Some news on the job-creation front in Florida.
A state legislator has found yet another example of government regulation getting in the way of job creation.
So Rep. Ritch Workman, R-Melbourne, filed a bill this week to bring back “dwarf tossing,” the barbaric and dangerous barroom spectacle that was imported from Australia and thrived briefly in Florida before it was outlawed in 1989.
“I’m on a quest to seek and destroy unnecessary burdens on the freedom and liberties of people,” Workman said. “This is an example of Big Brother government.
“All that it does is prevent some dwarfs from getting jobs they would be happy to get,” Workman said. “In this economy, or any economy, why would we want to prevent people from getting gainful employment?”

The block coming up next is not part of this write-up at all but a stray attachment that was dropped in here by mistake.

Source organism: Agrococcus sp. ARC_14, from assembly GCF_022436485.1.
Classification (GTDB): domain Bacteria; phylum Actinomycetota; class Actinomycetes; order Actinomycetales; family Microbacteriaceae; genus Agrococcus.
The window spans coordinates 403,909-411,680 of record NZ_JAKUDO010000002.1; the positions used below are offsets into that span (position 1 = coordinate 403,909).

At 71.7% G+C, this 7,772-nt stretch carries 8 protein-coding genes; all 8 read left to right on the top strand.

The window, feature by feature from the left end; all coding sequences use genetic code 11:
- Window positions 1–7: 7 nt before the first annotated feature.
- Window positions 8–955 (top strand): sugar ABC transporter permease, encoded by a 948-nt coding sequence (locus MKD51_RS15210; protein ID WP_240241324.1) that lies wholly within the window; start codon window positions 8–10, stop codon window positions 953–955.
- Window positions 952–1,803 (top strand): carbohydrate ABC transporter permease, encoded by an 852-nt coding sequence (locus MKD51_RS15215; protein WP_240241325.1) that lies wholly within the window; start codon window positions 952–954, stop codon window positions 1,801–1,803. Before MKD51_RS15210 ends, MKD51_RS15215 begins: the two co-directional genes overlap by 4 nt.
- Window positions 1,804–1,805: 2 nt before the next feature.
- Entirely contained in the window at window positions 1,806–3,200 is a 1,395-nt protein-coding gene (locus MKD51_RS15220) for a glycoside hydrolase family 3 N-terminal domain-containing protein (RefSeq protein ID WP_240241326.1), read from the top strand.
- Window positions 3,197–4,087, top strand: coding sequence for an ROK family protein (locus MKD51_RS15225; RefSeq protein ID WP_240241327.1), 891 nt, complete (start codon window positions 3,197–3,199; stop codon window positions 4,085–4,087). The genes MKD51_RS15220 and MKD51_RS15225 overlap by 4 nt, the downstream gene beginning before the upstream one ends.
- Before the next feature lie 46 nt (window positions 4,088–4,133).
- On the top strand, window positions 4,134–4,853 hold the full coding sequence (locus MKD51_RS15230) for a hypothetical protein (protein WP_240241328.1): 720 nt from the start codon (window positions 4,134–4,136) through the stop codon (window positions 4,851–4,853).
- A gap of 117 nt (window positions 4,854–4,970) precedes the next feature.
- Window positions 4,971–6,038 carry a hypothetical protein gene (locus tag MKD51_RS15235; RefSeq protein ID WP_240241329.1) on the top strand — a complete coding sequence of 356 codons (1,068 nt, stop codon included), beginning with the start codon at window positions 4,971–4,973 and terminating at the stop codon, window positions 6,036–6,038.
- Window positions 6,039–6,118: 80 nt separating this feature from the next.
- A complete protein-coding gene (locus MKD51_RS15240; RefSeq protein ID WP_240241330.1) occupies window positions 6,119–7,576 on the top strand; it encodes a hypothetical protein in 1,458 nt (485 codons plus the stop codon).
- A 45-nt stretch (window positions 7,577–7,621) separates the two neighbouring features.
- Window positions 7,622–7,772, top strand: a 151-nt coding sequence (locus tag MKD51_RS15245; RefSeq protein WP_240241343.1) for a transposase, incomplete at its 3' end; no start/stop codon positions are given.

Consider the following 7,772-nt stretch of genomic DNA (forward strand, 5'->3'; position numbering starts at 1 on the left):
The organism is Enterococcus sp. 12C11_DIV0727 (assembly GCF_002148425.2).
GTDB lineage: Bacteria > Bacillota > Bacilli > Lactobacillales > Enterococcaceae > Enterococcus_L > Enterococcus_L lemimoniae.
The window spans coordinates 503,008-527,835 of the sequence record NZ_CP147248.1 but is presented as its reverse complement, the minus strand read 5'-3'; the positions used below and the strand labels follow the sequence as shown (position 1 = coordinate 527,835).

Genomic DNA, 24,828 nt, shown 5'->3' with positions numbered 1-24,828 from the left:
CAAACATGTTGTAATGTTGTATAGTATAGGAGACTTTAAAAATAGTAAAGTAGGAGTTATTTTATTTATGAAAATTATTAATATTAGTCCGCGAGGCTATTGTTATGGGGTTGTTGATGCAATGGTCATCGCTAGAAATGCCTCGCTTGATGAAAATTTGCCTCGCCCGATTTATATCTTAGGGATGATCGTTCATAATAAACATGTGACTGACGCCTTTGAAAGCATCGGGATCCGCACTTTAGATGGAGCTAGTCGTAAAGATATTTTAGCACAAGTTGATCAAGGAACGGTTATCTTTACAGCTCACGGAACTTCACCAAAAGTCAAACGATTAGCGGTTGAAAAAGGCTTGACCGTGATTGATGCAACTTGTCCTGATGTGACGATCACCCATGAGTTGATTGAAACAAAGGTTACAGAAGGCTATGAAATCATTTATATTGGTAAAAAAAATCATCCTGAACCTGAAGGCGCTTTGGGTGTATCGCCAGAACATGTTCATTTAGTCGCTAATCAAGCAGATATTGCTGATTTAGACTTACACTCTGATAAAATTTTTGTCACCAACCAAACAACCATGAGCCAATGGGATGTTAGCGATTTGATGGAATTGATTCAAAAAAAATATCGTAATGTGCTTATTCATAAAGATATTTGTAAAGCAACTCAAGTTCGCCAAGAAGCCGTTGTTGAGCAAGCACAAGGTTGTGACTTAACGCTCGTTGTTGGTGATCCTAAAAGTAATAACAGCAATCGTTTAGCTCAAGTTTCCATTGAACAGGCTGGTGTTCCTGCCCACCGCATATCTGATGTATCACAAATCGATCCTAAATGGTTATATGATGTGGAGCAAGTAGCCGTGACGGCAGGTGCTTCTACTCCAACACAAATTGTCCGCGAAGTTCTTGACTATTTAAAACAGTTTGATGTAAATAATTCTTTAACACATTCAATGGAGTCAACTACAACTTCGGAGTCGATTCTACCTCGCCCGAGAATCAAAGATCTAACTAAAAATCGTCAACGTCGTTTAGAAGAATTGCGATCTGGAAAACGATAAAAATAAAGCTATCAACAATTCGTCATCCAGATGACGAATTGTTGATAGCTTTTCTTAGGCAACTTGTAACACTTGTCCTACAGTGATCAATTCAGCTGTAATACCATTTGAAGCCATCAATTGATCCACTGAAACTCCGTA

This story reminded me of one of my former employers that allegedly had a fondness for dwarf tossing.
In an order filed yesterday, the SEC provided details of a bachelor party in Miami for Fidelity traders that was reported in a 2005 WSJ front-pager. Allegedly, Wall Street firms provided private jets, the illegal drug Ecstasy, and paid for female escorts for attendees, which included Fidelity traders. The party also featured the hiring of a male dwarf for a “dwarf tossing” contest, a practice that has been banned in many places. WSJ